the popular .screen actress, will be
seen In "The Little Princess." Mary
plays the role of Sara Crewe, moth
erless daughter of Capt. Crewe of
India, who leaves her in a London
under
boarding school, while he
i takes s diamond mining venture in
ï the east. Sara's adventures in thé
school provide her with an intensely
appealing role.
Gladys Leslie, Vftagraph's star
with the "million dollar smile," has
a role well suited to her charming
versatility in ''Miss
Dixie," in which she is a Southern
girl who comes North to end a fam
ily estrangement of Civil War days
and succeed«, and also wins the man
she loves and a fortune. This Vita
graph picture will he the attraction
next Tueeday night.
Wednesday night Tom Mix will ha
seen in an Intensely interesting west
ern picture "Fighting for Gold."
The program for the night will alao
include a Sunshine comedy entitled
"Damage No Goods."
Fannie Ward will be seen again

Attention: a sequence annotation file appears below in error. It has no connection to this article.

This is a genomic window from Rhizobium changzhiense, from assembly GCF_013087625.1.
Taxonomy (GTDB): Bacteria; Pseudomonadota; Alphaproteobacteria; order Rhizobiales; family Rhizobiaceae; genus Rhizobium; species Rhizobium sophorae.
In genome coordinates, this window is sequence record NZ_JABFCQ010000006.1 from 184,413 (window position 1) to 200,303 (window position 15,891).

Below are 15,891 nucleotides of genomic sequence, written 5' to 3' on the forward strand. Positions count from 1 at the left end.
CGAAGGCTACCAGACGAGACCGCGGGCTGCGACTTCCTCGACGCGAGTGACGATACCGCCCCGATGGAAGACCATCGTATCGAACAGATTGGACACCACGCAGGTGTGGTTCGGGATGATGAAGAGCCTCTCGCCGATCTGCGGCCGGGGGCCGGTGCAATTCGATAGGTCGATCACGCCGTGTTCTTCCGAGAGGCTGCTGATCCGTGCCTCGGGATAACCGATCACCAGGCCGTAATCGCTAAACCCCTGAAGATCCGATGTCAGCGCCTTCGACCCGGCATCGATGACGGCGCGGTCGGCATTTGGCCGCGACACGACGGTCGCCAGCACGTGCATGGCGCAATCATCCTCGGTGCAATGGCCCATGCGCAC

next Thursday night in "On the
Level." a Paramount feature.
a
Dulcie From
a.
be
Pure life Insurance protection at
reasonable coet; see 8. N. Kuna.
KontpeMsr; phone 888.
WELL KNOWN COUPLE
MARRY AT BRIGHAM CITY
The marriage of two of Bear Lake
county s well known young people
is thus recorded by the Brigham City
Journal:
"At the home of Mr. and Mtb. Will
R. Holmes, 306 So. Main street,
the evening of July 4th, Bishop H.
W. Valentine united
on
in marriage
Clawson Skinner of Nounan, Idaho,
and Mias Edna Bowen of Brigham.
The ceremony was performed In the
presence of Immediate relatives. The
bride Is the daughter of B. H. Bowen
of this city, and for the
past year
has been employed as stenographer
and bookkeeper at the Hansen Fur
niture & Music company store,
is a bright young lady,
groom is the son of Bishop and Mrs.
Nephi Skinner of Nounan, Idaho, a
graduate of the Fielding Academy,
Paris, Idaho, and recently
from France, where he
months of active service in the bal
loon squadron.
She
The bride
returned
saw several
Mr. Skinner left for
his Idaho home last evening,
young bride will leave in a few days